Plague and Locusts 2020. November: Nancy Wyllie.
Nancy Wyllie. Courtesy of the artist.
Trained as a painter, my work became extremely narrative as it matured. I remember being asked more than once if making films was something I would pursue. After completing a Master’s at RISD and Tulane University, I moved to SoHo where I continued my studio practice while doing coursework in film at NYU. I worked as an Art Director on a couple B films right out of film school and then began teaching college level art & design courses at Ithaca College. After teaching in Providence for many years, I went back to RISD to retrain in digital media. Ours was the first class in 2002, to complete Final Cut Pro training. I never imagined that I would be able to make films on my desktop. My primary focus has been on short experimental films that mine both public and private memory.
Covid has changed the way in which I approach various projects that have come my way during the past 8 months. It has forced me to dig more deeply into my personal archives and to make greater use of stills and Zoom interview footage. At the present time I am under contract to make a film on racial justice. In trying to frame and distill this urgent issue, I am working with more visual elements from various texts and studies and less on traditional personal interviews.
Although I still have a paid project to complete, I do appreciate the time the lockdown has afforded me to take stock of footage and audio files that have resided too long on SD cards and external hard drives. I find myself making lists of disparate footage shot over a period of several years, looking for connections and opportunities to recontextualize. As always, the search for meaning goes on.
The pace at which I work is far more deliberate. With fewer distractions, my research goes deeper. Books are pulled out of my library daily that inform my work in new ways. I am grateful there is time to study and percolate. I feel very much like a student again. The pandemic often feels like my freshman year; a period marked by a dogged determination to succeed that is tempered by a tentative future.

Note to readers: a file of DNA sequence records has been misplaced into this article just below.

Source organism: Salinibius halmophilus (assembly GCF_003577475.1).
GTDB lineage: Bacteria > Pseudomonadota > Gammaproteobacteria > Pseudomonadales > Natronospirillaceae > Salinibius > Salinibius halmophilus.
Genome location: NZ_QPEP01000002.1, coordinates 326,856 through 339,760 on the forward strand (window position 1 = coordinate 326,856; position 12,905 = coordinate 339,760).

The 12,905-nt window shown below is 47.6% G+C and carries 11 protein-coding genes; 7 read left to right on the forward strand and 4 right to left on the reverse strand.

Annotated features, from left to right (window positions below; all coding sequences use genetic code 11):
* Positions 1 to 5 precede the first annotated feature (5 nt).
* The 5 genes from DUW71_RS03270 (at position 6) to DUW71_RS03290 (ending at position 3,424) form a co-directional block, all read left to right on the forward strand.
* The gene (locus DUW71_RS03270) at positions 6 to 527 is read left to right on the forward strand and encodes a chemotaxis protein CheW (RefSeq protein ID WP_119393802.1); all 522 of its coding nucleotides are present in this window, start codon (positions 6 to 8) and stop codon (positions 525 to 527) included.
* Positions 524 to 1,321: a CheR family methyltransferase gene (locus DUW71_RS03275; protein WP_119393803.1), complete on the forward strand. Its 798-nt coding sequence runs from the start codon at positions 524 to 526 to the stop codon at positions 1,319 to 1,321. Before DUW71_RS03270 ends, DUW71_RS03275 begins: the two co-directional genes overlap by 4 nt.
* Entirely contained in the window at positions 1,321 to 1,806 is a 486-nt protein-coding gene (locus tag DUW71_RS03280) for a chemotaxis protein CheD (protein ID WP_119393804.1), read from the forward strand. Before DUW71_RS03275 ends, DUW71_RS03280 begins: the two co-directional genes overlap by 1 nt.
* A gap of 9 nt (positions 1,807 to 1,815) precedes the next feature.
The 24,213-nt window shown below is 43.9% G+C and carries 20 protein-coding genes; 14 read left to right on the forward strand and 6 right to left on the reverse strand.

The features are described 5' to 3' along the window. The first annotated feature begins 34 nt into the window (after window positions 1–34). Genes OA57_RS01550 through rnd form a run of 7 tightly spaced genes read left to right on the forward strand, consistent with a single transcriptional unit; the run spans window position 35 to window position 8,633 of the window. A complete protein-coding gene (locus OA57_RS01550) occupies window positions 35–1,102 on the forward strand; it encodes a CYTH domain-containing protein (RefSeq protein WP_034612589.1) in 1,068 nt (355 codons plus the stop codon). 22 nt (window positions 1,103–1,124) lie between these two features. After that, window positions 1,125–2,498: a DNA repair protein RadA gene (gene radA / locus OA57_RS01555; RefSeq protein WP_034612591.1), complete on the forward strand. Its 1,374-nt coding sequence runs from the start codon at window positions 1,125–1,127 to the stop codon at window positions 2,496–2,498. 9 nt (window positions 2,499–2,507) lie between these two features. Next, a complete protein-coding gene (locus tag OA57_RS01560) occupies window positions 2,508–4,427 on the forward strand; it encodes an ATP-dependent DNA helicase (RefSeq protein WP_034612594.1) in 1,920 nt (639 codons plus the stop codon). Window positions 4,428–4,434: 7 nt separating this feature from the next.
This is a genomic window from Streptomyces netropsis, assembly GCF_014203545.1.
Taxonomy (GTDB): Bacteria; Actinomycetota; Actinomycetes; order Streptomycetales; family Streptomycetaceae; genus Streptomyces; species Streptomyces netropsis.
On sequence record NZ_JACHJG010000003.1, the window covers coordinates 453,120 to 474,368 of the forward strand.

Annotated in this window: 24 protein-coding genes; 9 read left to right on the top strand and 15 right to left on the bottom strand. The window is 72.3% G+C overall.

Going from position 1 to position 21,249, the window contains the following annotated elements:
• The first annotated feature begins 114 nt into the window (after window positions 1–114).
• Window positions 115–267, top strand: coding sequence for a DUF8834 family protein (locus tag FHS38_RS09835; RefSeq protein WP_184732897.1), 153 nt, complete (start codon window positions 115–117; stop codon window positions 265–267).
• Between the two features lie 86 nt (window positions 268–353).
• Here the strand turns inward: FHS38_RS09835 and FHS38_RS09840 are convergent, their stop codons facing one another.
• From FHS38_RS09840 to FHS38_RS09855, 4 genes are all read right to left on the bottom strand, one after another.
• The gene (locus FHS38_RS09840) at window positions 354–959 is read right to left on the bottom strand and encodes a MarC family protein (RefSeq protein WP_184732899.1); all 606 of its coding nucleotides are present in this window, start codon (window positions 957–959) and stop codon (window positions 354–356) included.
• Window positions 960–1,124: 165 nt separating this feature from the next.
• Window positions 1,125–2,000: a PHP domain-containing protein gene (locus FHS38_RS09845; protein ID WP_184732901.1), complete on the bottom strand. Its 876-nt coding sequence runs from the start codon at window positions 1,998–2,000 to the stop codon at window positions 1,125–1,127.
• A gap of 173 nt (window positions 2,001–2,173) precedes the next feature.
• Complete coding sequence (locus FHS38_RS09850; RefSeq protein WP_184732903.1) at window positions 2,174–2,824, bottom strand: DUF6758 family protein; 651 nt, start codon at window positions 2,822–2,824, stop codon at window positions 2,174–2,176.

Making work is a critical form of therapy at this time. I cannot imagine how I could survive this pandemic without the stimulation of intellectual pursuit. In addition, I am freed up to learn new software programs that have been too time consuming and demanding to master pre-pandemic.
Being an artist is, for most of us, a solitary endeavor. We often fight for time to isolate and answer the call to create. Although we are decidedly social animals, social distancing is a gift to many creatives. Art is a calling not a profession. This is the exchange we make upon entering into this lifelong contract. Many artists have learned the lessons now faced by others who find themselves struggling to pay the rent or get medical needs met.
I have found that virtual meetings for film festivals have been surprisingly productive and satisfying. Many fellow filmmakers are in agreement that that dialogue raised and connections made in an online setting are free of the kind posturing and artifice often found at actual events. There is a pared down intimacy in our online interactions. Unshaven faces and jailhouse tans do not seem to matter in the unforgiving light of this scourge. The pandemic has taught us how to prioritize. Perhaps the pandemic will hold up this kind of mirror to the art world at large and the resulting work will be as authentic and impactful as any ever made.
I fear we will forget the price that has been paid in human life after this pandemic is tamed. 9.11 comes to mind. I remember often hearing proclamations such as “We are all New Yorkers!’ “We are all Yankees fans!” The loss of human life, the horror and the sacrifice of first responders faded too quickly for many and there was a return to ‘me first’ mean spirited behavior. This is my biggest fear about fallout from this pandemic.